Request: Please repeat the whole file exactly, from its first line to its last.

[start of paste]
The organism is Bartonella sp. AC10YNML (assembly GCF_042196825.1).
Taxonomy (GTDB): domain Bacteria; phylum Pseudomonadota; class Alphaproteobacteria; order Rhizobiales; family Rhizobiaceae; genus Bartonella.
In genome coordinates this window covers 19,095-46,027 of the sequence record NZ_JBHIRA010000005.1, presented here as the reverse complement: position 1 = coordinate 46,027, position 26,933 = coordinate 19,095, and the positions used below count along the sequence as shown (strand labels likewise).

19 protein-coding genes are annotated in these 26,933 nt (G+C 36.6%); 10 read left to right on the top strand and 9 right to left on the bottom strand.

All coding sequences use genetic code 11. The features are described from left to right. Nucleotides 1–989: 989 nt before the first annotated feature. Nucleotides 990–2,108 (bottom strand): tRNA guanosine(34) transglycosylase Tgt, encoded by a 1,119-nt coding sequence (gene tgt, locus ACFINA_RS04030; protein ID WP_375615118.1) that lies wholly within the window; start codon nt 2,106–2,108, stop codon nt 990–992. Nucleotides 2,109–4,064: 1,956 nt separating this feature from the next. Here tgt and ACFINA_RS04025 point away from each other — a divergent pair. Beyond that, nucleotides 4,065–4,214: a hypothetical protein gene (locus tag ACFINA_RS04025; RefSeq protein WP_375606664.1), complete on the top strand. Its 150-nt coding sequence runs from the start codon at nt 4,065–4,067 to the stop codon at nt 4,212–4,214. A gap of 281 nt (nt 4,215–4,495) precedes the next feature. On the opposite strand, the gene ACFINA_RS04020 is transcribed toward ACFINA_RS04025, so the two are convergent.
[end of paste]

The organism is Bartonella sp. AC10YNML (assembly GCF_042196825.1).
Taxonomy (GTDB): domain Bacteria; phylum Pseudomonadota; class Alphaproteobacteria; order Rhizobiales; family Rhizobiaceae; genus Bartonella.
In genome coordinates this window covers 19,095-46,027 of the sequence record NZ_JBHIRA010000005.1, presented here as the reverse complement: position 1 = coordinate 46,027, position 26,933 = coordinate 19,095, and the positions used below count along the sequence as shown (strand labels likewise).

19 protein-coding genes are annotated in these 26,933 nt (G+C 36.6%); 10 read left to right on the top strand and 9 right to left on the bottom strand.

All coding sequences use genetic code 11. The features are described from left to right. Nucleotides 1–989: 989 nt before the first annotated feature. Nucleotides 990–2,108 (bottom strand): tRNA guanosine(34) transglycosylase Tgt, encoded by a 1,119-nt coding sequence (gene tgt, locus ACFINA_RS04030; protein ID WP_375615118.1) that lies wholly within the window; start codon nt 2,106–2,108, stop codon nt 990–992. Nucleotides 2,109–4,064: 1,956 nt separating this feature from the next. Here tgt and ACFINA_RS04025 point away from each other — a divergent pair. Beyond that, nucleotides 4,065–4,214: a hypothetical protein gene (locus tag ACFINA_RS04025; RefSeq protein WP_375606664.1), complete on the top strand. Its 150-nt coding sequence runs from the start codon at nt 4,065–4,067 to the stop codon at nt 4,212–4,214. A gap of 281 nt (nt 4,215–4,495) precedes the next feature. On the opposite strand, the gene ACFINA_RS04020 is transcribed toward ACFINA_RS04025, so the two are convergent.